Qatar Airways and Cathay Pacific currently compete for connecting traffic and cargo on long-haul routes to Europe and North America which contribute 42% and 48% of their total passenger traffic respectively. Moving forward, the two carriers might work together in the areas of flight schedules coordination, cross-selling of tickets, cargo, catering and joint procurement.
Both carriers are similar in terms of the size of their aircraft fleet, number of daily flights and the scale of their passenger and cargo operations. Qatar Airways and Cathay Pacific are also part of the same global airline alliance – Oneworld.
Chart: Geographical distribution of Qatar Airways and Cathay Pacific’s passenger traffic by route region (2017)
Chart: Qatar Airways and Cathay Pacific – Key operating metrics (2017)
POTENTIAL CHINA MARKET ACCESS FOR QATAR AIRWAYS
Although Cathay Pacific is not the ideal partner to access the Chinese market, it is rare to find opportunities to invest in the major Chinese carriers and even more difficult to establish an airline joint venture in China. Therefore, investing in Cathay Pacific might very well be the next best option for Qatar Airways.
Cathay Pacific and Cathay Dragon operate flights to 21 airports in China accounting for 7% of its total passenger traffic versus only 6 airports that Qatar Airways flies to currently accounting for only 4% of its total traffic. Cathay Pacific has a 50% market share at Hong Kong International Airport versus Qatar Airways’ 0.8%.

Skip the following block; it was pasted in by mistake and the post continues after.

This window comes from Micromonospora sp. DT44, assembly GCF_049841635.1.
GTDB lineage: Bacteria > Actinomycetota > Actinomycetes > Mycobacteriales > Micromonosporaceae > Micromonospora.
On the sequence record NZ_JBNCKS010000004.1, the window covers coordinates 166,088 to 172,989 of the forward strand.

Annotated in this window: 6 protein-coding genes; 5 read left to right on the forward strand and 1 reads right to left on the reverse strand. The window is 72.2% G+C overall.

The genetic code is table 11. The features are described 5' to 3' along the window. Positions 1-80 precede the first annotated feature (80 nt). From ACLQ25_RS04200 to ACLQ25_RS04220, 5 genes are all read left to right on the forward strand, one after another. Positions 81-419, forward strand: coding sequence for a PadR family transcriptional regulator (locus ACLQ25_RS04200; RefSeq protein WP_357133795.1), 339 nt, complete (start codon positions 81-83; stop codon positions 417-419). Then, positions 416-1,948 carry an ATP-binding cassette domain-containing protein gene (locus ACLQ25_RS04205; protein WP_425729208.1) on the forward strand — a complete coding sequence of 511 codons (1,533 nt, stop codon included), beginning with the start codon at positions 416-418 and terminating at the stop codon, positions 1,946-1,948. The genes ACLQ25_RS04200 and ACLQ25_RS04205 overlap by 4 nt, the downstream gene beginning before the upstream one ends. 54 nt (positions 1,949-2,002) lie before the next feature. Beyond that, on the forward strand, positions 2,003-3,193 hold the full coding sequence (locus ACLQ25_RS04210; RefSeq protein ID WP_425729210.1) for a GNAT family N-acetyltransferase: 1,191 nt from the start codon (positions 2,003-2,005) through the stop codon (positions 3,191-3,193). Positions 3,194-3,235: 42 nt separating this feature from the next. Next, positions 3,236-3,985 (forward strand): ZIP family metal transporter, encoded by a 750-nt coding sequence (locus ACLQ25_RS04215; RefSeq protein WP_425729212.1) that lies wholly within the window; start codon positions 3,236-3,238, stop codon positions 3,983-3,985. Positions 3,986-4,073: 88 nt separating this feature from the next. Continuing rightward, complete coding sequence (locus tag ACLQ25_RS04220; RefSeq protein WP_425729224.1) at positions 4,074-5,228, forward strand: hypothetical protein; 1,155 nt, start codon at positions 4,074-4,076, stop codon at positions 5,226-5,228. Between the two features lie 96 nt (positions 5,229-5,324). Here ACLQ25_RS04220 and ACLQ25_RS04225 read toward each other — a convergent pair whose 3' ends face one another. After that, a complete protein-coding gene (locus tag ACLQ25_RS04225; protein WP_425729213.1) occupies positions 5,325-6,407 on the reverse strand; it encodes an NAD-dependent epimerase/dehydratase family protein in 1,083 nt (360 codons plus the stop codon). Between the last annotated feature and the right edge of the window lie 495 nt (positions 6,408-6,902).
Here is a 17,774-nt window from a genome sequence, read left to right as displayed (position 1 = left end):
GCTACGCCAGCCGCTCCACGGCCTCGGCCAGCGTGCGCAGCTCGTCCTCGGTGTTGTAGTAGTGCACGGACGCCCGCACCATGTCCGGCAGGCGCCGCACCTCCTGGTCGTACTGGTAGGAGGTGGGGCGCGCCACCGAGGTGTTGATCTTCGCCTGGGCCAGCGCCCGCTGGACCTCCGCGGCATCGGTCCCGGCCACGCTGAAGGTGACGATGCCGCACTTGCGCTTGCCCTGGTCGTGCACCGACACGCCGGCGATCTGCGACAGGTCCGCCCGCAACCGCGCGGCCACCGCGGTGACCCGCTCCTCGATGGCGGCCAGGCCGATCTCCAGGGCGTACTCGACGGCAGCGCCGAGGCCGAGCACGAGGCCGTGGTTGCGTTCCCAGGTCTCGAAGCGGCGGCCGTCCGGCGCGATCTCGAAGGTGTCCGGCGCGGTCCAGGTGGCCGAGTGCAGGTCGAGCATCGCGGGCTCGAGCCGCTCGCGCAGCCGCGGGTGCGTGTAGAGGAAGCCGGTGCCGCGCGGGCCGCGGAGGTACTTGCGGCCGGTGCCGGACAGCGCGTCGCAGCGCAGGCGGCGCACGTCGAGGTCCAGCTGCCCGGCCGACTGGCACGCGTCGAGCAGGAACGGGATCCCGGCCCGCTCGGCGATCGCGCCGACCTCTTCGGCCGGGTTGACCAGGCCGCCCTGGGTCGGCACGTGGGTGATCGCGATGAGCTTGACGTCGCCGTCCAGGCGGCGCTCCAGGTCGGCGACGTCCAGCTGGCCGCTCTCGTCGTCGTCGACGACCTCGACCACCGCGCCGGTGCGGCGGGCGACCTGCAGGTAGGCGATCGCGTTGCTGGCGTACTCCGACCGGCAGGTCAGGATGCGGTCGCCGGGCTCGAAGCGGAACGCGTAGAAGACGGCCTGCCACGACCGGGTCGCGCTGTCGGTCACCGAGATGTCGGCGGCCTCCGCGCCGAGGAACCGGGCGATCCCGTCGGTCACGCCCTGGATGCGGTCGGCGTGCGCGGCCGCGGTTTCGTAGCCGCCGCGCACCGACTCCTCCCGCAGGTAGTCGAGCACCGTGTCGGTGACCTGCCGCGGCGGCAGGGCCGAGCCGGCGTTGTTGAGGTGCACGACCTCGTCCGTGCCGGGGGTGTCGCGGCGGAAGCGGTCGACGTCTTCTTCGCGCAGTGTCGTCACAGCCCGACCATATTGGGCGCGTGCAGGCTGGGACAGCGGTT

LEASING OPPORTUNITIES FOR QATAR AIRWAYS’ EXCESS AIRCRAFT CAPACITY
Its Cathay Pacific stake could also provide leasing opportunities for Qatar Airways’ excess aircraft capacity. Recall Qatar Airways wet-leased aircraft and cabin crew to 20%-owned British Airways when its staff went on strike back in June 2017. Qatar Airways also plans to provide widebody and narrowbody aircraft to 49%-owned Meridiana. For more details on Qatar Airways’ excess aircraft capacity, please refer to our earlier report:
THE KEY RISK FOR QATAR AIRWAYS IS THAT MINORITY EQUITY INVESTMENTS HAVE HISTORICALLY BEEN CHALLENGING IN THE AVIATION INDUSTRY
Qatar Airways has historically been focused on growing organically and only started to invest in foreign carriers in recent years. Qatar Airways has a 20% stake in International Consolidated Airlines Group (IAG:LN) which it first invested in January 2015, a 10% stake in LATAM Airlines (LTM:US) completed in December 2016 and a 49% stake in AQA Holdings which is the parent company of Meridiana, Italy’s second largest airline completed in October 2017. Qatar Airways had mentioned plans to acquire a 10% stake in American Airlines earlier this year but this did not materialize.